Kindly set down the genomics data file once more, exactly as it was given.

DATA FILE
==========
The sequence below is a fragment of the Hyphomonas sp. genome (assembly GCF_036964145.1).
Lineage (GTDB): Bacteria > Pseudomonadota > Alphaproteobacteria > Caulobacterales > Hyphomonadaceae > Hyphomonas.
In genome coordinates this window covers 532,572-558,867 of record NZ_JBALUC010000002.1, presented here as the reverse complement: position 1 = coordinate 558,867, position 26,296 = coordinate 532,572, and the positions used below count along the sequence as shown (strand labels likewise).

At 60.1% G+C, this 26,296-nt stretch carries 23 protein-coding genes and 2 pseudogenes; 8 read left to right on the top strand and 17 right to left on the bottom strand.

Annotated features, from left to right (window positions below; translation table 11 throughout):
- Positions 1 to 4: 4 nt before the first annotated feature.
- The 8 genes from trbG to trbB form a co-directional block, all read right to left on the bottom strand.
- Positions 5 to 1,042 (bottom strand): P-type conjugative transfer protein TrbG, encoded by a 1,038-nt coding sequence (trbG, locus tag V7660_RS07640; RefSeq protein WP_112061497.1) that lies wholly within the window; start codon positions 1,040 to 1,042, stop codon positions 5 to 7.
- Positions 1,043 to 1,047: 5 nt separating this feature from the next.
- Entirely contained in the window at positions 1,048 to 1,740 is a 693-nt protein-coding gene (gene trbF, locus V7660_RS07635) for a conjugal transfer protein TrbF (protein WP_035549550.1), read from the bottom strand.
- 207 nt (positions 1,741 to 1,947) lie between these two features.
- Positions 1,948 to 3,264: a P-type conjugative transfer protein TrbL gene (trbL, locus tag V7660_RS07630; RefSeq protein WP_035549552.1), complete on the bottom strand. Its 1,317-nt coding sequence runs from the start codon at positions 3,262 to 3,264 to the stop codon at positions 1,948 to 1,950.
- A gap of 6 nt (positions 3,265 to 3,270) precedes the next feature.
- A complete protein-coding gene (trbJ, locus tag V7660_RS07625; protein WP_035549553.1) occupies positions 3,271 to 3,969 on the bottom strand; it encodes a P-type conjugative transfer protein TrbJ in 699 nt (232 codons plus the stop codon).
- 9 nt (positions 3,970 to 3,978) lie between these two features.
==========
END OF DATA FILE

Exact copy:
The sequence below is a fragment of the Hyphomonas sp. genome (assembly GCF_036964145.1).
Lineage (GTDB): Bacteria > Pseudomonadota > Alphaproteobacteria > Caulobacterales > Hyphomonadaceae > Hyphomonas.
In genome coordinates this window covers 532,572-558,867 of record NZ_JBALUC010000002.1, presented here as the reverse complement: position 1 = coordinate 558,867, position 26,296 = coordinate 532,572, and the positions used below count along the sequence as shown (strand labels likewise).

At 60.1% G+C, this 26,296-nt stretch carries 23 protein-coding genes and 2 pseudogenes; 8 read left to right on the top strand and 17 right to left on the bottom strand.

Annotated features, from left to right (window positions below; translation table 11 throughout):
- Positions 1 to 4: 4 nt before the first annotated feature.
- The 8 genes from trbG to trbB form a co-directional block, all read right to left on the bottom strand.
- Positions 5 to 1,042 (bottom strand): P-type conjugative transfer protein TrbG, encoded by a 1,038-nt coding sequence (trbG, locus tag V7660_RS07640; RefSeq protein WP_112061497.1) that lies wholly within the window; start codon positions 1,040 to 1,042, stop codon positions 5 to 7.
- Positions 1,043 to 1,047: 5 nt separating this feature from the next.
- Entirely contained in the window at positions 1,048 to 1,740 is a 693-nt protein-coding gene (gene trbF, locus V7660_RS07635) for a conjugal transfer protein TrbF (protein WP_035549550.1), read from the bottom strand.
- 207 nt (positions 1,741 to 1,947) lie between these two features.
- Positions 1,948 to 3,264: a P-type conjugative transfer protein TrbL gene (trbL, locus tag V7660_RS07630; RefSeq protein WP_035549552.1), complete on the bottom strand. Its 1,317-nt coding sequence runs from the start codon at positions 3,262 to 3,264 to the stop codon at positions 1,948 to 1,950.
- A gap of 6 nt (positions 3,265 to 3,270) precedes the next feature.
- A complete protein-coding gene (trbJ, locus tag V7660_RS07625; protein WP_035549553.1) occupies positions 3,271 to 3,969 on the bottom strand; it encodes a P-type conjugative transfer protein TrbJ in 699 nt (232 codons plus the stop codon).
- 9 nt (positions 3,970 to 3,978) lie between these two features.